First Words & Ketchup

Do you know what a TCK is? TCK means third culture kid and is coming to replace the term MK (missionary kid). Joshua is a TCK. A TCK is a kid who grows up somewhere between one culture and another, not really feeling fully at home in any culture. Along these lines, Joshua is making an interesting beginning in life as he interacts with us and the world around him here in Thailand.

We are still waiting for his first English words but he has a few Thai words that are very clear and very frequent. Although we think he has said "Dad", "ball", "amen" and "book", all of these have been one time occurrences. His favorite word is "nam" which is the Thai word for water. However, he uses it not only when he wants water, but when he wants milk, or grilled pork sticks, or sticky rice, or that tasty cherry children's Tylenol, or the toy we stuck

Enter the Dog

This past Wednesday I went out to Chaat & Mui's home in Nong Doan to teach Ephesians to them as I do every week. Pastor Jarun and I are hoping that this Christian family will be the core of a new church in Nong Doan. This particular week we were studying Ephesians 2:11-22. Usually it is just Chaat, Mui, and myself (and sometimes Sun & Joshua) but this week Chaat decided to bring along Yong, another guy who lives in Nong Doan. Yong is not yet a believer, has shown some interest in the Gospel, but is still not yet decided whether he wants to become a Christian or not. Since Yong doesn't know much of Scripture (at all), I needed to make sure I gave enough background info as we got into our study. Eph. 2:11 starts off, "Therefore remember that at one time you Gentiles in the flesh, called 'the uncircumcision' by what is called the circumcision..." and Paul goes on to describe the enmity between Jews and Gentiles that was destroyed by the reconciliation brought about by Christ's work on the cross. I made sure that I went through thoroughly who the Jews are, and who the Gentiles are and why circumcision was such a big deal.

On the whole, my Thai language ability is not stupendous and needs work but I can manage my way through teaching a Bible study or preaching a sermon well enough to be understood and a blessing to others. I mention that because after I had been explaining about circumcision, Jews, and Gentiles for a few minutes, Mui quietly says across the table

Life Is Like A Boat

Thai evangelistic tractA couple months ago I was chatting with our neighbor across the street and I decided to get out the poster preaching book that I had bought for personal and open air evangelism and tell one of the stories in it, about some people riding in a boat. This neighbor had previously told me, from his Buddhist perspective, about how life is like a boat and we are all riders in the boat. So, I had another boat story for him.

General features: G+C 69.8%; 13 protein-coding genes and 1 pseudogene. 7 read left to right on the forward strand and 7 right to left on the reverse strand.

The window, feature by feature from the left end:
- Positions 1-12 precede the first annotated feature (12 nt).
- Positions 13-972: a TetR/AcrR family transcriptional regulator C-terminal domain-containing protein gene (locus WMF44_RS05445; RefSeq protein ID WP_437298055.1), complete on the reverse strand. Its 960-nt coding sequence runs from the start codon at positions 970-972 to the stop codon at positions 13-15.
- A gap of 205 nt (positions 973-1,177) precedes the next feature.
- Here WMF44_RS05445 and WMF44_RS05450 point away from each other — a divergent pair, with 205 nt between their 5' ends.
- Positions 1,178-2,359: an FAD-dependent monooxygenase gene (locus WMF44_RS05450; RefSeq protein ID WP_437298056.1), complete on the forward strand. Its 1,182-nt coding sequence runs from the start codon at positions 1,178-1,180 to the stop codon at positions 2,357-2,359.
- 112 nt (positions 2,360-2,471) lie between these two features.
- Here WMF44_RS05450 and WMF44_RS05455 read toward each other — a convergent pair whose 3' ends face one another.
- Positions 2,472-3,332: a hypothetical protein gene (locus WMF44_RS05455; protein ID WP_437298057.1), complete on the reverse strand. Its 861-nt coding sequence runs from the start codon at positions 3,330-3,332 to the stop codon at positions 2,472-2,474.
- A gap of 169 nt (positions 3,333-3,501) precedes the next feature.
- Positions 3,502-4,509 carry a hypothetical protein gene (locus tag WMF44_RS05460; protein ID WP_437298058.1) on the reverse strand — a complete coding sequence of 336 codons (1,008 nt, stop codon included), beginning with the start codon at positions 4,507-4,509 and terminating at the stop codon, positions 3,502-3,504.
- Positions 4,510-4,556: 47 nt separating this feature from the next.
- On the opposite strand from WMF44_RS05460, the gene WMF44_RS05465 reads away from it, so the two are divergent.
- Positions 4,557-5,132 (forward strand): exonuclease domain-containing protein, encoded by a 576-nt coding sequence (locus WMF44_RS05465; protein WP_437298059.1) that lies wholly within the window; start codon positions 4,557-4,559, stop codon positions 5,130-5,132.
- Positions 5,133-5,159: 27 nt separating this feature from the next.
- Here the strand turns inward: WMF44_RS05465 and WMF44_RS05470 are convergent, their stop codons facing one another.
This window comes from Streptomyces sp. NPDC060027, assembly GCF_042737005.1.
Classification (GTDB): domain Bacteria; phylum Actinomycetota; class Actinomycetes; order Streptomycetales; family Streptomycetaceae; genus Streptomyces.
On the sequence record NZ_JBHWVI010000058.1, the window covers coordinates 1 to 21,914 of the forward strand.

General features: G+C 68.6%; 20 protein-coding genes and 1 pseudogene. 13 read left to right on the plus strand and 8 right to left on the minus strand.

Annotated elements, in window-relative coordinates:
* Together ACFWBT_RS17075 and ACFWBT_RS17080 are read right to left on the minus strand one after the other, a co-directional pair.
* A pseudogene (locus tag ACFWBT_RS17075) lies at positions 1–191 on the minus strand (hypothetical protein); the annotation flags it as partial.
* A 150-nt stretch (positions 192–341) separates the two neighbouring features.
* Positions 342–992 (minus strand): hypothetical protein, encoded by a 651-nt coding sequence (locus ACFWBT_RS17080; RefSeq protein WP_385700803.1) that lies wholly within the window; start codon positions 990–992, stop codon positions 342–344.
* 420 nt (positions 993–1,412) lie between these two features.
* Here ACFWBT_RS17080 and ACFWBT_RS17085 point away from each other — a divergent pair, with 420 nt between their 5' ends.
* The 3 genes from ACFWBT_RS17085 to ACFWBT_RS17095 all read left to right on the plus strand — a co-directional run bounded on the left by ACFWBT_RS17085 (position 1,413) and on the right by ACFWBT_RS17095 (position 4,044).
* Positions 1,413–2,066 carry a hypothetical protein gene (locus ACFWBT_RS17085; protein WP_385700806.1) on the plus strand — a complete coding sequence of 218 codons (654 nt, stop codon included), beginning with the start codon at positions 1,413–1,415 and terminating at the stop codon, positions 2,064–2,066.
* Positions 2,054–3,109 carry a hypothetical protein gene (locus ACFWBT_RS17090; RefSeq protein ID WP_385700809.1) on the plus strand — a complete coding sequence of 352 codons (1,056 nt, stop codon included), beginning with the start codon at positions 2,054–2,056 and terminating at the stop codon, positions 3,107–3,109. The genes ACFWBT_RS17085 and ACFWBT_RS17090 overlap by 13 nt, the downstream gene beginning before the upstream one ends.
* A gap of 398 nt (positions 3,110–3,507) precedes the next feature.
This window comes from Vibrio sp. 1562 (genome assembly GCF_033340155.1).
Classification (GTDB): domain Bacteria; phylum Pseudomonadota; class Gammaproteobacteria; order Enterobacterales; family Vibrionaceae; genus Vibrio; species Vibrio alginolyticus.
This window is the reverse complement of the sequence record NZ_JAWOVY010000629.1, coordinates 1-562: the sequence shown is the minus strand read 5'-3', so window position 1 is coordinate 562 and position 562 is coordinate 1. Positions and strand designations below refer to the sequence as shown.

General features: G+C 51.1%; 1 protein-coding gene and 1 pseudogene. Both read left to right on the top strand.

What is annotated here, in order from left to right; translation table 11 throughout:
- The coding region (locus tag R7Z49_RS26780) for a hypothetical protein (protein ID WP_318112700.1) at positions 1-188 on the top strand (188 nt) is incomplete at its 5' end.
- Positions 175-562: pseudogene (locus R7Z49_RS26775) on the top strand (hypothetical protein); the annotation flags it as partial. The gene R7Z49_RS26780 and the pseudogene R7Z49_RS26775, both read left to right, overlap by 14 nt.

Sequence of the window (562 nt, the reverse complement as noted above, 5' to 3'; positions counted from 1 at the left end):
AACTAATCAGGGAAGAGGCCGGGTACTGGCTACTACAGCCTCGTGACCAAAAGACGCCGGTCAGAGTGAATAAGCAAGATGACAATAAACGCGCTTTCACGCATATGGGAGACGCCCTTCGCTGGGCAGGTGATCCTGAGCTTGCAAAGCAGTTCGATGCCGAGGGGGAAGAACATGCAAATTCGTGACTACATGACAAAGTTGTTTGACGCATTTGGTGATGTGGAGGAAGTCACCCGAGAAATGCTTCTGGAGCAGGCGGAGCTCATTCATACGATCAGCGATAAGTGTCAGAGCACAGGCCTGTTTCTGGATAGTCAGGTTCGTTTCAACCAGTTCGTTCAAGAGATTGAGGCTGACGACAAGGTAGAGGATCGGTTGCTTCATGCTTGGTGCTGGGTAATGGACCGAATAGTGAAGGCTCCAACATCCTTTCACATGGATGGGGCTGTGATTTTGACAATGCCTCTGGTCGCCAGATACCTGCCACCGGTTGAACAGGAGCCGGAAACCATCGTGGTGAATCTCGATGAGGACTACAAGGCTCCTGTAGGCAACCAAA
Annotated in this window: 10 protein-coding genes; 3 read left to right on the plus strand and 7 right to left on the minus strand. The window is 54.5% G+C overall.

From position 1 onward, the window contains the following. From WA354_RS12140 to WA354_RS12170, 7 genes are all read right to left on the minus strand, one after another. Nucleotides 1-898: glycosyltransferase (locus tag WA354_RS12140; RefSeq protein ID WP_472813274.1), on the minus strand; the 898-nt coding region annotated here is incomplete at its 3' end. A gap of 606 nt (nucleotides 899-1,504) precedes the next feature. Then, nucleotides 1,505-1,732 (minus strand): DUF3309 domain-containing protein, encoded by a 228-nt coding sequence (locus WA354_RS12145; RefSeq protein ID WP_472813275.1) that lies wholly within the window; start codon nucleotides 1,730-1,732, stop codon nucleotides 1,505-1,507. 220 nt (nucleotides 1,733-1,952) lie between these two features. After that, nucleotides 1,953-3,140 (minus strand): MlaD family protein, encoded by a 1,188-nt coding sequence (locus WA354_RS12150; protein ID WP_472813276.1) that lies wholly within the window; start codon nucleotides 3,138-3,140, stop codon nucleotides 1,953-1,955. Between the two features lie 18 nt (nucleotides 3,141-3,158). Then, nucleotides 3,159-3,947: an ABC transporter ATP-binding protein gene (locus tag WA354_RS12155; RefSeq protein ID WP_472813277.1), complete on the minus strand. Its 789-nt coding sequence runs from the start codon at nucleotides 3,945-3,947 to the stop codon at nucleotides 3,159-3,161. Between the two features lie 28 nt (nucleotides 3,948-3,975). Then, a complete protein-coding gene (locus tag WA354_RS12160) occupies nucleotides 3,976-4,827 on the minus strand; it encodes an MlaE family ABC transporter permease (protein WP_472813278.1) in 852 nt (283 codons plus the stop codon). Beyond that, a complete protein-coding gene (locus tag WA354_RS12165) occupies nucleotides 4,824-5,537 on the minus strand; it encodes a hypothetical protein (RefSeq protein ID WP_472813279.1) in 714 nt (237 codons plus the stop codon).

If you've read some of the previous posts in this blog, this is the same guy who thinks that God helped him get a winning lottery ticket after we prayed for him (we didn't pray for a winning lottery ticket, by the way).

The story is told using a series of poster size pictures, the first of which is also the cover of a tract which tells the same story (see picture above). In brief, the story goes like this: A bunch of people go out for a pleasure trip in a boat and while they are having a good ol' time, the boat flips over. None of them can swim so they are frantically thrashing around for dear life when another boat approaches. They think they are saved, but NO! The man rowing the boat in their direction stays a little distance away and takes out a swimming manual and begins to read it to them, instructing them in the proper swimming method that they need to use in order to save themselves. So some of them drown, but then, while the first guy is still reading the "how to swim" book, another boat approaches and the man in that boat comes right up to the people and starts lifting them out of the water and into the boat. The point of the story is that in order to be saved from sin and hell, we don't need someone to teach us how to save ourselves, but rather we need a Savior who will save us. Thai Buddhists usually think about religion as

The Fanmaster

One of Joshua's latest games is to turn the fan on and off. We have a few tall floor standing fans and Joshua loves to squat down and press the buttons on the fan, usually number "0" or "3" always leaving the fan off when he is finished playing. I am sure he is enjoying exploring his world but it is frustrating when I turn on the fan and then go and sit down across the room only to have Joshua pitter patter over and turn off the fan. I'll tell him, "Joshua, please turn on the fan" but usually to no avail. He'll hit "3" and the fan will whir for 5 seconds and then he'll hit off. They on again, then off again. Then he leaves it off and goes to play with something else so I get up and turn it on. But, ah, since Daddy has taken an interest in the fan Joshua returns to the fan again - 0....3...0...3....0.....3....0 until he is bored. I love our little boy and I am glad he is learning about the world around him and he sure is cute but Thailand sure is hot and I would really enjoy having that fan on. Lord, give me patience.

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